The problem with Islamophobia

A recent speech by Lady Warsi, a leading member of the British Conservative Party and the first Muslim woman to serve in the Cabinet, has triggered another round of debate about “Islamophobia.” 
Writing in the Guardian, Giles Fraser largely agreed with Lady Warsi’s view and argued that “Islamophobia is the moral blind spot of modern Britain.”
The views and arguments presented by Fraser should have pleased anyone who identifies with today’s self-described “progressives,” but there was soon a heated debate in the comment section.
While the very first comment was deleted, the second comment rejected Fraser’s stance in no uncertain terms as “rubbish”, arguing that people had good reason to object to Islam because it was “a homophobic, mysognistic [sic], racist creed.” This comment attracted a remarkable 1546 endorsements (at the time of this writing).
The next comment, which got 618 endorsements, made the fairly popular comparison between accusations of Islamophobia and accusations of antisemitism: “This is merely an attempt to muzzle critics in exactly the same way that critics of Israel’s policies are inevitably called anti-semitic and should be treated with the same disdain.” [Emphasis in the original]
A bit further down in the comments, there was also the inevitable “Islamophobia is the new anti-Semitism”, with the predictable pseudo-argument that Muslims “are also Semites,” and for good measure, there was some misspelled and confused throw-away about “the hiyjacking of the word ‘Holocaust’.” More than 70 people clicked to recommend this comment.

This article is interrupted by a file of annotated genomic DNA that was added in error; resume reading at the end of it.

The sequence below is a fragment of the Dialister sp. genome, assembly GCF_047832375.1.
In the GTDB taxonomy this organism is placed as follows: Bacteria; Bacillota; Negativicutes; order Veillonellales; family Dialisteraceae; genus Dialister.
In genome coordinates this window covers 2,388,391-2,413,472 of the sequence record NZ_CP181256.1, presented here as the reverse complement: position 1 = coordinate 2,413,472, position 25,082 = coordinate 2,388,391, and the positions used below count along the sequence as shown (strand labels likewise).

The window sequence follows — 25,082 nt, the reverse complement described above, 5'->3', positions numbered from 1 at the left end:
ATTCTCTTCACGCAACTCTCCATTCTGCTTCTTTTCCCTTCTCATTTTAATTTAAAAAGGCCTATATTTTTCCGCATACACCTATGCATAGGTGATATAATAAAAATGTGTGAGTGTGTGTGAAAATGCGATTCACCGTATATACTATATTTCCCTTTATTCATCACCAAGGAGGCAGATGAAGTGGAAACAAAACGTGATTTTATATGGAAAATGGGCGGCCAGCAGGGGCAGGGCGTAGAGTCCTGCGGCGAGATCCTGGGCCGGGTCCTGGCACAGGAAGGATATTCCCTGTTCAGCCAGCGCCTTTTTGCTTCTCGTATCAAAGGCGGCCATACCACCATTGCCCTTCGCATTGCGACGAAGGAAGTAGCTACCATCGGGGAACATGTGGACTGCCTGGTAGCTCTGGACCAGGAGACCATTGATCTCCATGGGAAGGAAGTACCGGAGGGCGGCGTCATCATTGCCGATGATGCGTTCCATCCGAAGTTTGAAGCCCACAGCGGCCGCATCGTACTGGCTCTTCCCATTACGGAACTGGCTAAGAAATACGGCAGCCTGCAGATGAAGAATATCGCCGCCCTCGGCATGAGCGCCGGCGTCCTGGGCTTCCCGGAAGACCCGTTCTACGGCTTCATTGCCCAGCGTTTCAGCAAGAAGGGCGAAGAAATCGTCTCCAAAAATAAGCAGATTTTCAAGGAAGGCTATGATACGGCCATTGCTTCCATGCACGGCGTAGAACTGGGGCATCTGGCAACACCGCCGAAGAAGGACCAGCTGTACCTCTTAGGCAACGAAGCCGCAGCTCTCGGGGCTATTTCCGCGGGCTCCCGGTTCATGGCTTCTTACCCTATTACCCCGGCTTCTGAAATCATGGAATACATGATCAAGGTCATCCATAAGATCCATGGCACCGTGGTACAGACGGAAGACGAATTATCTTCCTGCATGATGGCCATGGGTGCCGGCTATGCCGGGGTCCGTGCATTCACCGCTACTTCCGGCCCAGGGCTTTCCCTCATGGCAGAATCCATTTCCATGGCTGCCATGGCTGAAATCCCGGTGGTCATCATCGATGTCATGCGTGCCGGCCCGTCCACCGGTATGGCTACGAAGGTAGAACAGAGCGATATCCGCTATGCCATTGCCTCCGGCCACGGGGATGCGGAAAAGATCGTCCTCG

These comments illustrate several noteworthy trends.
The first comment reflects the growing resentment against an elitist “political correctness” that disapproves of attempts to critically examine mainstream Muslim attitudes that are incompatible with many of the basic values of modern Western societies.
There are plenty of examples to choose from. If we turn to one of the recent Pew opinion polls, we find that “Muslims […] in nearly all of the predominantly Muslim countries surveyed overwhelmingly welcome Islamic influence over their countries’ politics.”
Imagine for a moment that there would be a survey showing that “Christians […] in nearly all of the predominantly Christian countries surveyed overwhelmingly welcome Christian influence over their countries’ politics” – and imagine further that Muslims fared in those countries like Christians fare in Muslim countries…
Or take another result of the same Pew survey: “At least three-quarters of Muslims in Egypt and Pakistan say they would favor making each of the following the law in their countries: stoning people who commit adultery, whippings and cutting off of hands for crimes like theft and robbery and the death penalty for those who leave the Muslim religion. Majorities of Muslims in Jordan and Nigeria also favor these harsh punishments.”
But one of the perhaps most revealing accounts of mainstream Muslim views was provided in a Foreign Affairs article last summer, when Marc Lynch – an academic who attracted a loyal readership with his blog “Abu Aardvark”, where he offered generally sympathetic comments on the Arab world – sharply criticized Paul Berman’s book “The Flight of the Intellectuals”.